This is a sample of items that should be A-OK for your home composting.
- Fruit and vegetables left overs (stalks, seeds, peels, skins)
- Breads, grains, rice, flour, cereal, pasta
- Yard trimmings, wood chips, plants, flowers, leaves, straw, hay
- Natural fibers (cotton, wool, linen)
- Hair (human and animal)
- Herbivore manure
- Coffee grounds and filters as well as tea leaves and bags (no staples)
- Newsprint, paper, cardboard, paper plates, cups and napkins
- Home compostable certified products like BioBag 3 & 13 gallon Food Scrap bags
Types of Compost Units
Compost units can be classified in many ways but the two most popular are “holding units” and “turning units”. Holding units include bins, which have been constructed from wire, wood, masonry, plastic, or combo of these materials. Turning units normally include barrels that are turned horizontally or end to end.
When setting up a holding or turning bin, make sure it is in an area protected from drying winds and where it can be reached by a garden hose. It is also a good idea to place the unit/bin in a shady area, away from direct sunlight.
Holding Bin Units
Holding Bins are most popular type of home compost unit. They are the simplest and least expensive type of bin however; they are slower to produce compost. Depending on the maintenance, these can take 6 months to 2 years to produce finished compost.
No matter if you are using wire, wood or plastic, the bin composting units should be at least 3 feet wide, 3 feet long and 3 feet high. Larger constructed units will work even better because of better heat retention.
It is very beneficial to construct two or three units/ segments. These type of units facilitate turning and maturing of the composting material. You start at one end of the unit by adding your mixture of browns and greens (30:1). As the first pile decomposes, you move it down to the second section and start all over in the first section. As the second section breaks down even more, you move it to the third section for final curing. Once the third section is finished composting and the compost has been collected, you move the second into the third, the first into the second and start all over again with the first. You’ll always have compost in its different decomposition stages.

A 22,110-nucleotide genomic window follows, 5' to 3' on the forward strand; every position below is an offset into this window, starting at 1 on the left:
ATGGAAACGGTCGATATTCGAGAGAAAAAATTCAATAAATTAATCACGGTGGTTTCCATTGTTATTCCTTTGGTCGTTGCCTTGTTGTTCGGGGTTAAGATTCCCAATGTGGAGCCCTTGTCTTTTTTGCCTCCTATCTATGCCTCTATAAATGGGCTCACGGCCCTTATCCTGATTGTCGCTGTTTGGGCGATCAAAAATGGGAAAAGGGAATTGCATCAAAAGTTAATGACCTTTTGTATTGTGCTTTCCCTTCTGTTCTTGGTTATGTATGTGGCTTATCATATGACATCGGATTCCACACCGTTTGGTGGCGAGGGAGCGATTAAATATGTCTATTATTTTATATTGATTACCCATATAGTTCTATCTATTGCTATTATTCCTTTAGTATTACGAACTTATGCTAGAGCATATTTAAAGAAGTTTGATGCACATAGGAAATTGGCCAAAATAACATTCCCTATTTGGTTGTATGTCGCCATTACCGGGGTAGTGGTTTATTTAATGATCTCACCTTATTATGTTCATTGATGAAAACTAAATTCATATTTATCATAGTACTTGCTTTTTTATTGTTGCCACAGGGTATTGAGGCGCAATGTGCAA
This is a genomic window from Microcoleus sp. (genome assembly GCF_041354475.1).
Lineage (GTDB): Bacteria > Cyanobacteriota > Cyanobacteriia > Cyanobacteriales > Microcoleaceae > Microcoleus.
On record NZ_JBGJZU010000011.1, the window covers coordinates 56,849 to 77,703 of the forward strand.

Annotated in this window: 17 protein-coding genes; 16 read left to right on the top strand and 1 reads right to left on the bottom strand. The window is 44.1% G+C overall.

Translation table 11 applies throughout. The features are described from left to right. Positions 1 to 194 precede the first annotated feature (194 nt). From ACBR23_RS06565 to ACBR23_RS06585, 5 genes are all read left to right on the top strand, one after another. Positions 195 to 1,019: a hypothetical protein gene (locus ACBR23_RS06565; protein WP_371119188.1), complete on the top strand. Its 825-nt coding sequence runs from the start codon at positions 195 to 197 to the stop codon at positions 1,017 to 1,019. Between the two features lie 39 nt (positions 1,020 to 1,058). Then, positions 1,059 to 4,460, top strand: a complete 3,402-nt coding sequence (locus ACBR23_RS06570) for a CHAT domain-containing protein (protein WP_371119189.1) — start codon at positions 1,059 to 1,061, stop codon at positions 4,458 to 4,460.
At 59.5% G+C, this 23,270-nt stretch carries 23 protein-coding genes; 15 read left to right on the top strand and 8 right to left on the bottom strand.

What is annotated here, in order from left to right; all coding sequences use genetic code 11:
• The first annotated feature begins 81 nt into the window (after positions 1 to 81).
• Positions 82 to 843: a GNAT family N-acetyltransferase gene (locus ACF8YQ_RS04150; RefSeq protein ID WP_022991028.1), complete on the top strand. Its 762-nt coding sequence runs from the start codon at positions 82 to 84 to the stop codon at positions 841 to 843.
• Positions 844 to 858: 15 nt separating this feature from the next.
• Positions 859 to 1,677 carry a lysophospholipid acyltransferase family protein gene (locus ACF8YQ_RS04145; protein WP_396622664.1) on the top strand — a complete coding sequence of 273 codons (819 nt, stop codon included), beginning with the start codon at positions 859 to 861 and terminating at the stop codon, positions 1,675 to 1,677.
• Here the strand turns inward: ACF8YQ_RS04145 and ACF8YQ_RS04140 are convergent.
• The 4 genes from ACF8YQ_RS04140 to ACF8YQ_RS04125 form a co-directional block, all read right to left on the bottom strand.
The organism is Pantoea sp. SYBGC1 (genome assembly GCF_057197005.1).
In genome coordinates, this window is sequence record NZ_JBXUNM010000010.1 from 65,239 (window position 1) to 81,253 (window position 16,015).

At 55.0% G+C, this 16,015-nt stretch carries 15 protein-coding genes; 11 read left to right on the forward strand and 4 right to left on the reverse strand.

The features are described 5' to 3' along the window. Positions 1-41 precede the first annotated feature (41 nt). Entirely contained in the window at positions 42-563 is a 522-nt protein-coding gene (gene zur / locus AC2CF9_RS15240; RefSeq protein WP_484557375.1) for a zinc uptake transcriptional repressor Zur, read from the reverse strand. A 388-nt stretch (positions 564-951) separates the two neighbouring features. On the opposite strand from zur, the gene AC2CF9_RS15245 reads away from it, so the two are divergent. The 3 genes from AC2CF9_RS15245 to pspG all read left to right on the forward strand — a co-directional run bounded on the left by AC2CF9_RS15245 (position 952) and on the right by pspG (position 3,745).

Whether you use the sectional holding bin or a single section holding bin, the best way to go about creating a compost pile is the Sandwich Method.
- Alternate layers of green and brown material
- Water each layer until moist (not wet) before adding an additional layer on top
- Keep layering until the pile is about 3 feet tall, ending with a layer of browns (Smaller particles decompose faster so try to mulch or cut up the larger yard and food scraps)
The turning units should produce compost more quickly than a holding unit. If they are attentively managed, they can produce compost in two months or less. Barrel units tend to have smaller capacities than most other bins, including holding bins, which make them better suited for people with small amounts of yard trimmings and food scraps. Turning units are a great option for deterring pests however, organic waste shouldn’t be continuously added but stockpiled until the first batch as been processed. As you can imagine, stockpiling organics in itself can be problematic.
The most commonly used turning units are plastic barrels. Barrel compost units can be turned on either the vertical or horizontal axis depending on the manufacturer set up or how you build one.
Maintaining Your Pile
Once you have decided on which type of compost pile you wish to have – a holding unit or a turning unit – it is time for the fun part – composting!
Composting might appear to a novice as terribly complicated and only for the green thumbed gardener, but anyone can do it! The below outline of how to manage a compost system is mainly for a holding unit.
Location, Location, Location!